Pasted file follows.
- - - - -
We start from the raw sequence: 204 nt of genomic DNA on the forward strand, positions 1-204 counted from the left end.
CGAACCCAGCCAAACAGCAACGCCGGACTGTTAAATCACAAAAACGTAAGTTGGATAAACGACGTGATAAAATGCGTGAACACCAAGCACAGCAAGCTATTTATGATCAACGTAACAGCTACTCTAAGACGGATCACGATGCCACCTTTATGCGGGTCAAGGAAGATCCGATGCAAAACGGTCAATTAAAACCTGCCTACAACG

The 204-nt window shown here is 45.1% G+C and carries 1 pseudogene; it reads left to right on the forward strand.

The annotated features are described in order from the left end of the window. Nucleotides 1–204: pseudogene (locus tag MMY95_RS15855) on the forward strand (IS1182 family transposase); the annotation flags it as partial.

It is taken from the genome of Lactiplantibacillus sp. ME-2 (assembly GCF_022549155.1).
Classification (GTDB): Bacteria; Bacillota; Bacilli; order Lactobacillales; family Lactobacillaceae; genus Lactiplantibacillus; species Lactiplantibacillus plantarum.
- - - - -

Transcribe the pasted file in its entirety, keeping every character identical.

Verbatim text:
We start from the raw sequence: 204 nt of genomic DNA on the forward strand, positions 1-204 counted from the left end.
CGAACCCAGCCAAACAGCAACGCCGGACTGTTAAATCACAAAAACGTAAGTTGGATAAACGACGTGATAAAATGCGTGAACACCAAGCACAGCAAGCTATTTATGATCAACGTAACAGCTACTCTAAGACGGATCACGATGCCACCTTTATGCGGGTCAAGGAAGATCCGATGCAAAACGGTCAATTAAAACCTGCCTACAACG

The 204-nt window shown here is 45.1% G+C and carries 1 pseudogene; it reads left to right on the forward strand.

The annotated features are described in order from the left end of the window. Nucleotides 1–204: pseudogene (locus tag MMY95_RS15855) on the forward strand (IS1182 family transposase); the annotation flags it as partial.

It is taken from the genome of Lactiplantibacillus sp. ME-2 (assembly GCF_022549155.1).
Classification (GTDB): Bacteria; Bacillota; Bacilli; order Lactobacillales; family Lactobacillaceae; genus Lactiplantibacillus; species Lactiplantibacillus plantarum.